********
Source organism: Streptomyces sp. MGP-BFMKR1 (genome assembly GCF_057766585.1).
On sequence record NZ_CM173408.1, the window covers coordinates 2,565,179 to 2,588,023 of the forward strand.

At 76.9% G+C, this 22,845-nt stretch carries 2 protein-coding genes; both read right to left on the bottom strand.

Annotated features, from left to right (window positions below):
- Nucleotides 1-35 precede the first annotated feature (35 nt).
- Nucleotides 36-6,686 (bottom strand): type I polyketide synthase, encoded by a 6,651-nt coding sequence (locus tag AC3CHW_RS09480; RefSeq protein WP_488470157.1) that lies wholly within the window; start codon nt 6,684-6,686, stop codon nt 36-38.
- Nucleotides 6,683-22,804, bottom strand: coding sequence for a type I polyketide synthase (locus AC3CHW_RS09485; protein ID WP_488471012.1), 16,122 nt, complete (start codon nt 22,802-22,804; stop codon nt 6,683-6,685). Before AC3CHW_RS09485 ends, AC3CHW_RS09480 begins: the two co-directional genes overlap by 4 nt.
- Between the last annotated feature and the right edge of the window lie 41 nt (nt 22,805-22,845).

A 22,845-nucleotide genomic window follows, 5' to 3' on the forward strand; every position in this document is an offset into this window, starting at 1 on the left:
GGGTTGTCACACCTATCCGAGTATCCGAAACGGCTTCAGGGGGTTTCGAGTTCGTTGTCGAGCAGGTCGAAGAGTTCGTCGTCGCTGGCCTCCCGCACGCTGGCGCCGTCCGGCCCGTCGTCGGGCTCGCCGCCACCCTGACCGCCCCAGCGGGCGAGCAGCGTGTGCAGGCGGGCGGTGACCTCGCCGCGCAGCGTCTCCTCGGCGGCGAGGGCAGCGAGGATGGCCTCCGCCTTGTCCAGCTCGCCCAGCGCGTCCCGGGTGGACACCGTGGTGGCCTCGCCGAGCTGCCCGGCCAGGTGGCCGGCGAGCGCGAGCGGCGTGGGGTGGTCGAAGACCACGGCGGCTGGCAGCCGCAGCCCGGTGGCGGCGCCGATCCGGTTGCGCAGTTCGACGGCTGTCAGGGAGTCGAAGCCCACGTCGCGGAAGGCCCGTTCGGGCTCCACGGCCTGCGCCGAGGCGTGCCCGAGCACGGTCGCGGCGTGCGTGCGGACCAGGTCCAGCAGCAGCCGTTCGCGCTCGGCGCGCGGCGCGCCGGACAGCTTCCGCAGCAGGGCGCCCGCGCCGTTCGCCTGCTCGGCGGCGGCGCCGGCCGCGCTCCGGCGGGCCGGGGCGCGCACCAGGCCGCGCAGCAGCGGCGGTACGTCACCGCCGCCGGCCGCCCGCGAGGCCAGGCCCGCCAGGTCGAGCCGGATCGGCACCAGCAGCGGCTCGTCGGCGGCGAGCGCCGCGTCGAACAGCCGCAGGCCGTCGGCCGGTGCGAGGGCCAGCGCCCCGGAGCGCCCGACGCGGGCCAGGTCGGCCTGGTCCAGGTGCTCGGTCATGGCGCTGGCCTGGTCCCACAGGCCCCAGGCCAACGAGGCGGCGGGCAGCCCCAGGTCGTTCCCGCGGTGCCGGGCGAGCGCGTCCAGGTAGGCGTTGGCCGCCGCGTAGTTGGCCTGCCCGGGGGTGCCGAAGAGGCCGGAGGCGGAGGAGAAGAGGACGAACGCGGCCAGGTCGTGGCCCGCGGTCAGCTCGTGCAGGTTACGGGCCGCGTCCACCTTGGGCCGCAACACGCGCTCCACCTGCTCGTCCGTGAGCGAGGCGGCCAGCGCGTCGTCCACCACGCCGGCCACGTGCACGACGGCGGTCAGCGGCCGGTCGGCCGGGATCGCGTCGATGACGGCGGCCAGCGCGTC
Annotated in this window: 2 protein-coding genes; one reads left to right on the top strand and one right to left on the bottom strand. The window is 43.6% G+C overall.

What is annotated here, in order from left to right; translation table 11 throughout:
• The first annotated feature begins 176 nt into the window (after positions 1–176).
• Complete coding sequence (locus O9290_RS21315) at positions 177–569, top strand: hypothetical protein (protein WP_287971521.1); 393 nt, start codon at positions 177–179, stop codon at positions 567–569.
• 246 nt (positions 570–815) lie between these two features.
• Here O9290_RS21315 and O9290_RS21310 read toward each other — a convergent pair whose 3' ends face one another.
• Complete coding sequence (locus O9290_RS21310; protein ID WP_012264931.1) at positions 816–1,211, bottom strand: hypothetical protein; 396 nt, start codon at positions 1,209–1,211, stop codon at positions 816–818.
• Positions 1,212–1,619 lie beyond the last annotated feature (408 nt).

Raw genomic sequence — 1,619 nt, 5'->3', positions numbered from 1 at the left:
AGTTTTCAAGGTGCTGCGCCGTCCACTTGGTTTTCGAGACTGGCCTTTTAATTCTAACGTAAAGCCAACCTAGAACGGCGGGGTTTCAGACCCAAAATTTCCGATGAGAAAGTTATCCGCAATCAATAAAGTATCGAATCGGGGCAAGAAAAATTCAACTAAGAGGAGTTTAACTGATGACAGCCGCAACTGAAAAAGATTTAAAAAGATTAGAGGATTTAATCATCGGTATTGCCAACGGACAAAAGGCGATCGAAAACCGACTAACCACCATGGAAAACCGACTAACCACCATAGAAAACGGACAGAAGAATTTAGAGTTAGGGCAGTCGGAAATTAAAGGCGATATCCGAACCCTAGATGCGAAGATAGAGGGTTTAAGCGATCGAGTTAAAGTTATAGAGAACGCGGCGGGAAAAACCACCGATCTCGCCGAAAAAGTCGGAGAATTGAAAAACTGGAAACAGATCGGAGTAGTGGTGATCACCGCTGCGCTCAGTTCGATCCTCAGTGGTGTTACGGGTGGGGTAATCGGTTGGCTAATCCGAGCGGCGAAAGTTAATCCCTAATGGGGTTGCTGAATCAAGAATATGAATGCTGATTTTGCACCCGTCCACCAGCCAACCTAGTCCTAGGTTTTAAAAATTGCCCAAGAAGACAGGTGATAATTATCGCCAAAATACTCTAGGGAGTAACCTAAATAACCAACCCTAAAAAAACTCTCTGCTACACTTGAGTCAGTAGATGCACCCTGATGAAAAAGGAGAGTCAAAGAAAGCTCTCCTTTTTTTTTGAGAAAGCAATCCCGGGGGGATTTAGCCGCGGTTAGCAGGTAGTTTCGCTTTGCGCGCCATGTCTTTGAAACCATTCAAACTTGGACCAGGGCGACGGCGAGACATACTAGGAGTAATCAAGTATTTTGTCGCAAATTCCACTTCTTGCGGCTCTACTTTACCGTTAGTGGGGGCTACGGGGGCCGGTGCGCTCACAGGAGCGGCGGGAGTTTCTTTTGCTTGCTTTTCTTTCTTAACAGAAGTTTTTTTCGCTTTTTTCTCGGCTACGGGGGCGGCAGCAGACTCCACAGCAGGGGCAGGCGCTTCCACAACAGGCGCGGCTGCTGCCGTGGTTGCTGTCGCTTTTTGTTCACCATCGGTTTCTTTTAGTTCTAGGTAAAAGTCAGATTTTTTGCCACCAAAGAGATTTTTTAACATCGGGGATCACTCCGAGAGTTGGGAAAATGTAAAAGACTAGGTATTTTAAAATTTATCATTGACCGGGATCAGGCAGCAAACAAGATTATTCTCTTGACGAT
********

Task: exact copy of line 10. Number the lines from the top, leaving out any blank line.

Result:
GGGTTGTCACACCTATCCGAGTATCCGAAACGGCTTCAGGGGGTTTCGAGTTCGTTGTCGAGCAGGTCGAAGAGTTCGTCGTCGCTGGCCTCCCGCACGCTGGCGCCGTCCGGCCCGTCGTCGGGCTCGCCGCCACCCTGACCGCCCCAGCGGGCGAGCAGCGTGTGCAGGCGGGCGGTGACCTCGCCGCGCAGCGTCTCCTCGGCGGCGAGGGCAGCGAGGATGGCCTCCGCCTTGTCCAGCTCGCCCAGCGCGTCCCGGGTGGACACCGTGGTGGCCTCGCCGAGCTGCCCGGCCAGGTGGCCGGCGAGCGCGAGCGGCGTGGGGTGGTCGAAGACCACGGCGGCTGGCAGCCGCAGCCCGGTGGCGGCGCCGATCCGGTTGCGCAGTTCGACGGCTGTCAGGGAGTCGAAGCCCACGTCGCGGAAGGCCCGTTCGGGCTCCACGGCCTGCGCCGAGGCGTGCCCGAGCACGGTCGCGGCGTGCGTGCGGACCAGGTCCAGCAGCAGCCGTTCGCGCTCGGCGCGCGGCGCGCCGGACAGCTTCCGCAGCAGGGCGCCCGCGCCGTTCGCCTGCTCGGCGGCGGCGCCGGCCGCGCTCCGGCGGGCCGGGGCGCGCACCAGGCCGCGCAGCAGCGGCGGTACGTCACCGCCGCCGGCCGCCCGCGAGGCCAGGCCCGCCAGGTCGAGCCGGATCGGCACCAGCAGCGGCTCGTCGGCGGCGAGCGCCGCGTCGAACAGCCGCAGGCCGTCGGCCGGTGCGAGGGCCAGCGCCCCGGAGCGCCCGACGCGGGCCAGGTCGGCCTGGTCCAGGTGCTCGGTCATGGCGCTGGCCTGGTCCCACAGGCCCCAGGCCAACGAGGCGGCGGGCAGCCCCAGGTCGTTCCCGCGGTGCCGGGCGAGCGCGTCCAGGTAGGCGTTGGCCGCCGCGTAGTTGGCCTGCCCGGGGGTGCCGAAGAGGCCGGAGGCGGAGGAGAAGAGGACGAACGCGGCCAGGTCGTGGCCCGCGGTCAGCTCGTGCAGGTTACGGGCCGCGTCCACCTTGGGCCGCAACACGCGCTCCACCTGCTCGTCCGTGAGCGAGGCGGCCAGCGCGTCGTCCACCACGCCGGCCACGTGCACGACGGCGGTCAGCGGCCGGTCGGCCGGGATCGCGTCGATGACGGCGGCCAGCGCGTC